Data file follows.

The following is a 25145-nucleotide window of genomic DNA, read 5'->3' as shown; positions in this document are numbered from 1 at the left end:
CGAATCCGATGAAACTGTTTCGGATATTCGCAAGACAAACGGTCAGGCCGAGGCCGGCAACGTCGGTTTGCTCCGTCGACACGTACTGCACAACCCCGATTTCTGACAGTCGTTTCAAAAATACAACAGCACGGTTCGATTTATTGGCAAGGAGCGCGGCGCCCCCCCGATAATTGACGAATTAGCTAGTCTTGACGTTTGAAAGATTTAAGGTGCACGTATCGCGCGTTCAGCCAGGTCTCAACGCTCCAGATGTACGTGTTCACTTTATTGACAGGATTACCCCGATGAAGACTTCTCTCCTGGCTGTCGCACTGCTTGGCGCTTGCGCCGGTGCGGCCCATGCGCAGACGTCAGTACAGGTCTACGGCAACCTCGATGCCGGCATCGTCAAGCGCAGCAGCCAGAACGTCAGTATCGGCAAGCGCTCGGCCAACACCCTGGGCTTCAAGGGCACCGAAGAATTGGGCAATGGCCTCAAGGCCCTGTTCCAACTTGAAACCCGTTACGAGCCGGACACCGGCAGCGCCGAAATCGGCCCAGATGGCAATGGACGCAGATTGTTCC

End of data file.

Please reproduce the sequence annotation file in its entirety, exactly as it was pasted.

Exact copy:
The following is a 25145-nucleotide window of genomic DNA, read 5'->3' as shown; positions in this document are numbered from 1 at the left end:
CGAATCCGATGAAACTGTTTCGGATATTCGCAAGACAAACGGTCAGGCCGAGGCCGGCAACGTCGGTTTGCTCCGTCGACACGTACTGCACAACCCCGATTTCTGACAGTCGTTTCAAAAATACAACAGCACGGTTCGATTTATTGGCAAGGAGCGCGGCGCCCCCCCGATAATTGACGAATTAGCTAGTCTTGACGTTTGAAAGATTTAAGGTGCACGTATCGCGCGTTCAGCCAGGTCTCAACGCTCCAGATGTACGTGTTCACTTTATTGACAGGATTACCCCGATGAAGACTTCTCTCCTGGCTGTCGCACTGCTTGGCGCTTGCGCCGGTGCGGCCCATGCGCAGACGTCAGTACAGGTCTACGGCAACCTCGATGCCGGCATCGTCAAGCGCAGCAGCCAGAACGTCAGTATCGGCAAGCGCTCGGCCAACACCCTGGGCTTCAAGGGCACCGAAGAATTGGGCAATGGCCTCAAGGCCCTGTTCCAACTTGAAACCCGTTACGAGCCGGACACCGGCAGCGCCGAAATCGGCCCAGATGGCAATGGACGCAGATTGTTCC